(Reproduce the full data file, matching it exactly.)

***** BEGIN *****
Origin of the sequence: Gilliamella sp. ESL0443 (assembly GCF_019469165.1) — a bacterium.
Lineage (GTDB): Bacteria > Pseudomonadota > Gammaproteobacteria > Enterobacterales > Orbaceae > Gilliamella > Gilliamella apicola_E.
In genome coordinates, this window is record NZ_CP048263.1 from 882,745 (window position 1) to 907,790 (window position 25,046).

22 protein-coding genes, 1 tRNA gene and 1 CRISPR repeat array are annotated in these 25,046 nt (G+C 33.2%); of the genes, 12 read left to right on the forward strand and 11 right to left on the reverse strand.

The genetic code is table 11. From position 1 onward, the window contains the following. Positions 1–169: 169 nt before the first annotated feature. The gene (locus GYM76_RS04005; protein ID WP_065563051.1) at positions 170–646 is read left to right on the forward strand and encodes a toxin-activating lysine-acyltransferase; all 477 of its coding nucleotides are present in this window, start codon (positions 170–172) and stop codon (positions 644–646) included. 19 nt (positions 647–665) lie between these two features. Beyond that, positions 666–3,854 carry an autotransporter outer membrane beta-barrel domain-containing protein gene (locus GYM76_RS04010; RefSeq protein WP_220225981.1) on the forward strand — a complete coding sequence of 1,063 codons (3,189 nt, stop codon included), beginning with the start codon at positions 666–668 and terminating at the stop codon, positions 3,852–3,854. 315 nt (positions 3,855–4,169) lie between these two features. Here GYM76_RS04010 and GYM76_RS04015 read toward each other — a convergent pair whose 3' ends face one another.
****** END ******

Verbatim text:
Origin of the sequence: Gilliamella sp. ESL0443 (assembly GCF_019469165.1) — a bacterium.
Lineage (GTDB): Bacteria > Pseudomonadota > Gammaproteobacteria > Enterobacterales > Orbaceae > Gilliamella > Gilliamella apicola_E.
In genome coordinates, this window is record NZ_CP048263.1 from 882,745 (window position 1) to 907,790 (window position 25,046).

22 protein-coding genes, 1 tRNA gene and 1 CRISPR repeat array are annotated in these 25,046 nt (G+C 33.2%); of the genes, 12 read left to right on the forward strand and 11 right to left on the reverse strand.

The genetic code is table 11. From position 1 onward, the window contains the following. Positions 1–169: 169 nt before the first annotated feature. The gene (locus GYM76_RS04005; protein ID WP_065563051.1) at positions 170–646 is read left to right on the forward strand and encodes a toxin-activating lysine-acyltransferase; all 477 of its coding nucleotides are present in this window, start codon (positions 170–172) and stop codon (positions 644–646) included. 19 nt (positions 647–665) lie between these two features. Beyond that, positions 666–3,854 carry an autotransporter outer membrane beta-barrel domain-containing protein gene (locus GYM76_RS04010; RefSeq protein WP_220225981.1) on the forward strand — a complete coding sequence of 1,063 codons (3,189 nt, stop codon included), beginning with the start codon at positions 666–668 and terminating at the stop codon, positions 3,852–3,854. 315 nt (positions 3,855–4,169) lie between these two features. Here GYM76_RS04010 and GYM76_RS04015 read toward each other — a convergent pair whose 3' ends face one another.